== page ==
Sexually Transmitted Diseases (STDs) Patient Information Fact Sheet

What tests confirm a diagnosis of an STD?
Different tests can confirm the presence of an STD, including blood and urine tests, Pap smears, and direct testing of discharges from active sores. Pregnant women appear to get the bulk of screening for STDs, due to the fact that some diseases can be passed to an unborn child. The first prenatal visit usually includes screenings for HIV, hepatitis B, chlamydia, and syphilis; further tests, for hepatitis C and gonorrhea, are recommended at least once during pregnancy for women at high risk for these infections. Sexually active women who aren’t pregnant can test themselves for chlamydia and gonorrhea using an at-home testing kit. Positive results, however, should be verified by re-testing in a doctor’s office or public health clinic. Moreover, the patient’s current partner, as well as his or her other sexual partners within the past year, should be told about the results so that they can get tested themselves.

How are STDs treated?
Most STDs can be cured with oral antibiotics, often in a single dose. Azithromycin or doxycycline, in particular, is recommended for persons who test positive for chlamydia. Gonorrhea, which often appears at the same time as chlamydia, is treated with either of the same two drugs, another medication, or a combination, depending on the type of infection. However, as mentioned earlier, gonorrhea is becoming increasingly resistant to antibiotics, which limits the ways to cure it. Because of this, the CDC STD treatment guidelines currently recommend a combination therapy of ceftriaxone (Rocephin) with either azithromycin (Zithromax) or doxycycline (Vibramycin) to treat uncomplicated gonococcal infections.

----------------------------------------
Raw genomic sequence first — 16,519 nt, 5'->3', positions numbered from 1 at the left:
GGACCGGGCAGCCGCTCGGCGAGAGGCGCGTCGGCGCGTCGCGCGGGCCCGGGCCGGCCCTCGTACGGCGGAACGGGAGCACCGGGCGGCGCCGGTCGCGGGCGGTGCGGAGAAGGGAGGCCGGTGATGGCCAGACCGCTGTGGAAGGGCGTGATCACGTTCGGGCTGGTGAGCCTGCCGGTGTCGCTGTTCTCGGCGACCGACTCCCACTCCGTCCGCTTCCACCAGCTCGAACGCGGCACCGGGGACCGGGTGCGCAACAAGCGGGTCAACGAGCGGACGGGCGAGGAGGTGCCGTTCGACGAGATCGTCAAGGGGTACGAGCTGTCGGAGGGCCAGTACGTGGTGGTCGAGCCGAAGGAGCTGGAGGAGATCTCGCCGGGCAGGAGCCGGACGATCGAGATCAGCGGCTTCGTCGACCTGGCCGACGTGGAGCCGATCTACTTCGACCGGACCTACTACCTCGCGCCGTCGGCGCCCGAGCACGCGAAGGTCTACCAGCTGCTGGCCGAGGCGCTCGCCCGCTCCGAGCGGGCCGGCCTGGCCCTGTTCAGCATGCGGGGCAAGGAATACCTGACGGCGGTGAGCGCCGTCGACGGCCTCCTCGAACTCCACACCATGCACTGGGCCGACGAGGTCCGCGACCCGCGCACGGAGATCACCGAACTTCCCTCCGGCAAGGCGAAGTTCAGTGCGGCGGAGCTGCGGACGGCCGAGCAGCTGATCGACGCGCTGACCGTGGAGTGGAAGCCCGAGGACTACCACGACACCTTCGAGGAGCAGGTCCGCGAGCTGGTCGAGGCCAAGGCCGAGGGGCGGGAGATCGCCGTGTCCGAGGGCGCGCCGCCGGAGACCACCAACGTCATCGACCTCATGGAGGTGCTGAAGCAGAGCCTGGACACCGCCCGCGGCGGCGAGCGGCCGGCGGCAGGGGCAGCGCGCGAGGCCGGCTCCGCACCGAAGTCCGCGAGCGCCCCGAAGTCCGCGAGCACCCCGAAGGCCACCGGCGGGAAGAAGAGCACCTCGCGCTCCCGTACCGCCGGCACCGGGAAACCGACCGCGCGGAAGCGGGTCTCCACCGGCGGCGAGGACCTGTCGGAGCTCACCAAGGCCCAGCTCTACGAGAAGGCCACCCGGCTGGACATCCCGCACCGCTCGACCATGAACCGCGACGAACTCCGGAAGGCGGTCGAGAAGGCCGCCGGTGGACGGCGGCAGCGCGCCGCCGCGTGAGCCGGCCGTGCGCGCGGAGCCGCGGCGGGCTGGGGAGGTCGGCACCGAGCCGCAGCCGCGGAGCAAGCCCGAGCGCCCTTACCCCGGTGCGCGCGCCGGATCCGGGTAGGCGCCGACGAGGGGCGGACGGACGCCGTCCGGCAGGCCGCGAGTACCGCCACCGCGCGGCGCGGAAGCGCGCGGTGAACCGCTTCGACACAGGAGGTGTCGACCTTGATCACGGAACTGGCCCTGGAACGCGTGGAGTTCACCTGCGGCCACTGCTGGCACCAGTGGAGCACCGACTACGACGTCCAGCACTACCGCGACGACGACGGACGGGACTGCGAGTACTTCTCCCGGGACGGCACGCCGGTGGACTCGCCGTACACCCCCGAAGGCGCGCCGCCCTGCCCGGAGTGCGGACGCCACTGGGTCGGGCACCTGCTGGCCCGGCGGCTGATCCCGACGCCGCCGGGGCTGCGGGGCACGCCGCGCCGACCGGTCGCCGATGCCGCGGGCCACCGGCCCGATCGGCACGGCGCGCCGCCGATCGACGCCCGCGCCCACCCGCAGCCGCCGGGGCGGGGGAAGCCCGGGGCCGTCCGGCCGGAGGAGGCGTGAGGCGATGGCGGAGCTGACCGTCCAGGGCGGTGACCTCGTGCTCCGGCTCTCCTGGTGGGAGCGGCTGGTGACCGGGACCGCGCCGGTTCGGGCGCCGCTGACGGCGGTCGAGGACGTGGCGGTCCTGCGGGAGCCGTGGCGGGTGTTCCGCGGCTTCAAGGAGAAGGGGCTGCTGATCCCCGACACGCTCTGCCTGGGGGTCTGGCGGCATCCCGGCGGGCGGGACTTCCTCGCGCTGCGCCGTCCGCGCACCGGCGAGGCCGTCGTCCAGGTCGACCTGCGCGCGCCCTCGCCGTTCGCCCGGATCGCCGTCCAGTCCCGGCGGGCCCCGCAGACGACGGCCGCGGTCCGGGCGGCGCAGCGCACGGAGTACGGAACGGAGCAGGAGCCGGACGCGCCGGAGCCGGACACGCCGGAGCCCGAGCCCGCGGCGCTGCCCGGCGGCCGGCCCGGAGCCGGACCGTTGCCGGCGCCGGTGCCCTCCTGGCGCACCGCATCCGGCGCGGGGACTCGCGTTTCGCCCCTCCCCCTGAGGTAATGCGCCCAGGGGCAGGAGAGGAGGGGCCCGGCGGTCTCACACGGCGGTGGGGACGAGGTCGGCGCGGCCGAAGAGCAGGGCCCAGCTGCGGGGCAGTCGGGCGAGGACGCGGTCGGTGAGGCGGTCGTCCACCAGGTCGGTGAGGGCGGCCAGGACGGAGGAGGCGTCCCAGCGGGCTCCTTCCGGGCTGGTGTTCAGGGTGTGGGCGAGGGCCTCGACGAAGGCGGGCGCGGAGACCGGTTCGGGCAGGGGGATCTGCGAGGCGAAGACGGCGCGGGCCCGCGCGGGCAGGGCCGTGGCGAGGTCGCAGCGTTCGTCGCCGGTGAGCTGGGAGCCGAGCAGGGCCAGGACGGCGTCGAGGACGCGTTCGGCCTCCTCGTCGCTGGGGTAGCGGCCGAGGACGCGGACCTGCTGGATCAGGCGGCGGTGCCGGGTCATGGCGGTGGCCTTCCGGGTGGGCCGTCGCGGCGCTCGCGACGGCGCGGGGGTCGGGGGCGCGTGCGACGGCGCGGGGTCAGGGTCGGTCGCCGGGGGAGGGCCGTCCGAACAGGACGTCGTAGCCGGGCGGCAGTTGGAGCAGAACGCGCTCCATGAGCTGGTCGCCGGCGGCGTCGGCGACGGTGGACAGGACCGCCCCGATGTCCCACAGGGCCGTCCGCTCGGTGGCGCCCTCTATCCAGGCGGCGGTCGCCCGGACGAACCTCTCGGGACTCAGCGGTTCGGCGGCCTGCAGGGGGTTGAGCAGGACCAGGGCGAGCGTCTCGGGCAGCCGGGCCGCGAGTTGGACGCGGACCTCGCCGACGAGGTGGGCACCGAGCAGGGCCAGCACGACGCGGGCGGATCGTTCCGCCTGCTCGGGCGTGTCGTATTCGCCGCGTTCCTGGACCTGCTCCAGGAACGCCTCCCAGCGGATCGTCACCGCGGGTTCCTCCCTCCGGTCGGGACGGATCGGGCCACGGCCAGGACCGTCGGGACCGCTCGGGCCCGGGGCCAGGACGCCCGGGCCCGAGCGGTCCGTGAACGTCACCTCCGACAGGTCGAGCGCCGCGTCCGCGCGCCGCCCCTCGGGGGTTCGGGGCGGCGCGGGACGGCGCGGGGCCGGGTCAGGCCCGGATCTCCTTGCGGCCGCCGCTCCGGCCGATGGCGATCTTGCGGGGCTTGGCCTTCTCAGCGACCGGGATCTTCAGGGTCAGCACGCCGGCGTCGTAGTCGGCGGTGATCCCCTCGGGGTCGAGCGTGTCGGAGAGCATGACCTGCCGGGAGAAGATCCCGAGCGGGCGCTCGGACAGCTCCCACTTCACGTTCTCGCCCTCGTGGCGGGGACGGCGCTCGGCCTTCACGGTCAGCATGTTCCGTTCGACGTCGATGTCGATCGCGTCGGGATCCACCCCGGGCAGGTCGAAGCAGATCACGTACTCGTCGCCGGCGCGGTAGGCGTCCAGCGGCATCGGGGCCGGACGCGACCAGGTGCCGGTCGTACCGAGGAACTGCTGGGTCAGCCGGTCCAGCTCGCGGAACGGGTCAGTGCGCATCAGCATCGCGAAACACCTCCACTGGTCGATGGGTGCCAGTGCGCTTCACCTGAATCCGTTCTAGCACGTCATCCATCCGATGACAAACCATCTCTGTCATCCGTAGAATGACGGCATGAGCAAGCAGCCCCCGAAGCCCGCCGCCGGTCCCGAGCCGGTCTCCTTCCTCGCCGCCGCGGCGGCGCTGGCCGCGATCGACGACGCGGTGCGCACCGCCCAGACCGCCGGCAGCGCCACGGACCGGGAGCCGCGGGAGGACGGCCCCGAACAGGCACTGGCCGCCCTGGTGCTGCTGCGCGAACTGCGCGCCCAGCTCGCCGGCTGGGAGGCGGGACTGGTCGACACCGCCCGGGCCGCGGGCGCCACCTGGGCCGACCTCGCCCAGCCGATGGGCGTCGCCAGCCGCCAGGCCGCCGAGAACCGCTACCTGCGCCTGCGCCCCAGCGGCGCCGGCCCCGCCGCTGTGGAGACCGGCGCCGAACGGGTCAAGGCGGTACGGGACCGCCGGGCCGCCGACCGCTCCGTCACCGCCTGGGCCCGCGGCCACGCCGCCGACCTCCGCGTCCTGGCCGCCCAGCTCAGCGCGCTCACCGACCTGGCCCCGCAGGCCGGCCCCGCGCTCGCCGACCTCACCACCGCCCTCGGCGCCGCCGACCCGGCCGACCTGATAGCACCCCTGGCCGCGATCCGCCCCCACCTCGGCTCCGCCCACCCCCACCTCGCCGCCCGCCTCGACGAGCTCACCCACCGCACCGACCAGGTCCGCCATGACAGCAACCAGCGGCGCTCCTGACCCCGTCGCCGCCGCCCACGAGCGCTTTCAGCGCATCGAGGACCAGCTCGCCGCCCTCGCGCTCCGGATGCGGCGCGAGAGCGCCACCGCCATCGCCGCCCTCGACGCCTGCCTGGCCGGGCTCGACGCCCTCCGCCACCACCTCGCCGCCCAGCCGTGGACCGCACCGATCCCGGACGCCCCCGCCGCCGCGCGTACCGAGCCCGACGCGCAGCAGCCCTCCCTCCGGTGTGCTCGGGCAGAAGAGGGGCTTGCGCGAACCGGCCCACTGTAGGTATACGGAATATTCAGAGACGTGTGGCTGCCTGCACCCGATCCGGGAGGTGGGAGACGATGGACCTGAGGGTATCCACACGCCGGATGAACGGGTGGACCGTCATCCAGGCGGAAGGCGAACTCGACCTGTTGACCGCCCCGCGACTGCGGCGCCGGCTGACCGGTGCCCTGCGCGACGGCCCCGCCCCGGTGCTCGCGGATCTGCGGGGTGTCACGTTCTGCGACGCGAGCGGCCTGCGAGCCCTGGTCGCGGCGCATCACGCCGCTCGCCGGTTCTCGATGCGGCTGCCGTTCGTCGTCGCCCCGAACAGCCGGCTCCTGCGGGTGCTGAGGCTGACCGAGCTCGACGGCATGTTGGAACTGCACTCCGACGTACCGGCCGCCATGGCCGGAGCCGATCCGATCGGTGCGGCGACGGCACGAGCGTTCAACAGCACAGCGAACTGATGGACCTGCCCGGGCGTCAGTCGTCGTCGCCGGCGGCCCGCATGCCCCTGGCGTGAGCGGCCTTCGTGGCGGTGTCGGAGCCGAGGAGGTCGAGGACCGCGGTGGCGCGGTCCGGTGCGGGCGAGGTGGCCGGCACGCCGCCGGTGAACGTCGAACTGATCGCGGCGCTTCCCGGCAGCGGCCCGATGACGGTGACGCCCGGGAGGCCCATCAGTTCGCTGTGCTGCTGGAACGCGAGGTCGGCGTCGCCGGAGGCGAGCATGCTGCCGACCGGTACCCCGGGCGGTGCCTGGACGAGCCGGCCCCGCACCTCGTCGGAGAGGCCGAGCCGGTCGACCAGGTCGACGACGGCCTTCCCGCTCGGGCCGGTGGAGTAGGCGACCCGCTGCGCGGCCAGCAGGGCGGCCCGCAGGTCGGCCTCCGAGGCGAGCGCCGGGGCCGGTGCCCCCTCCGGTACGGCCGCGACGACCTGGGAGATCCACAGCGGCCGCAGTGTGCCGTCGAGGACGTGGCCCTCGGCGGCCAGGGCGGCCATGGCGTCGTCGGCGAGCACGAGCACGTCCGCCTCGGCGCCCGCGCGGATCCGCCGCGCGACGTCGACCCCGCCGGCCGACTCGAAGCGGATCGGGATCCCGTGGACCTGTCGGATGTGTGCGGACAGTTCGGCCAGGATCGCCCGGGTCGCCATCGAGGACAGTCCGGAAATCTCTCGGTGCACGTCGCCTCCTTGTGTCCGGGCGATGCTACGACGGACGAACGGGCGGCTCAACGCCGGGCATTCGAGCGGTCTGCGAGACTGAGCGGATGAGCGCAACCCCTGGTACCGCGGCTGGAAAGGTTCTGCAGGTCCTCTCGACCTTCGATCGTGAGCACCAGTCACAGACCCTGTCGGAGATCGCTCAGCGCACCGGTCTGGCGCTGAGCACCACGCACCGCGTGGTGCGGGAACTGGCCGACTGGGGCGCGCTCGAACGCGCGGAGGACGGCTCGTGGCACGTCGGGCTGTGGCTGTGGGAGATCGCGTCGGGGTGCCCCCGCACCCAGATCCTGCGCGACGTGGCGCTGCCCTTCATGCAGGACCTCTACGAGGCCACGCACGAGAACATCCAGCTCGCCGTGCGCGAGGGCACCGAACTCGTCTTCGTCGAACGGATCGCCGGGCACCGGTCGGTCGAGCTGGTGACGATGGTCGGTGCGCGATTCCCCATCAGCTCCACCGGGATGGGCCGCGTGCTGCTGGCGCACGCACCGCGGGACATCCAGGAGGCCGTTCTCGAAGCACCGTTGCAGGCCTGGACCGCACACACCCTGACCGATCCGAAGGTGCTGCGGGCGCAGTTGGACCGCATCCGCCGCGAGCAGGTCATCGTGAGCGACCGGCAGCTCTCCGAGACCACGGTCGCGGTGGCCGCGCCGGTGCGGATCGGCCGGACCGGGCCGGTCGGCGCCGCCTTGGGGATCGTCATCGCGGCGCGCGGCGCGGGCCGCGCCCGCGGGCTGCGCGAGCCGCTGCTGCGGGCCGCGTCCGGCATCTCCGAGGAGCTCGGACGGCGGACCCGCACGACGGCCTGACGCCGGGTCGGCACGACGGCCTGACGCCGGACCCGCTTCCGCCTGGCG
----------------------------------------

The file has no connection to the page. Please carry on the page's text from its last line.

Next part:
Syphilis also responds to azithromycin or doxycycline, but a shot of penicillin is usually the most effective treatment for someone who had syphilis for less than a year. Someone who had syphilis for greater than a year will need additional doses. This is the best choice for pregnant women, as a drug like tetracycline can endanger the fetus.

Two vaccines, a bivalent human papillomavirus (HPV) vaccine (Cervarix) and a quadrivalent HPV vaccine (Gardasil), are available in the US to protect against types of HPV that can cause genital warts and certain cancers, including cervical cancer. The vaccines are approved for girls and women 9–26 years old, but only Gardasil is recommend for use in males in the same age group. The CDC recommends that, ideally, females receive either one of the vaccines (given in a series of 3 shots) before becoming sexually active.

Further information
Centers for Disease Control and Prevention
Mayo Clinic

Last Reviewed: June 2013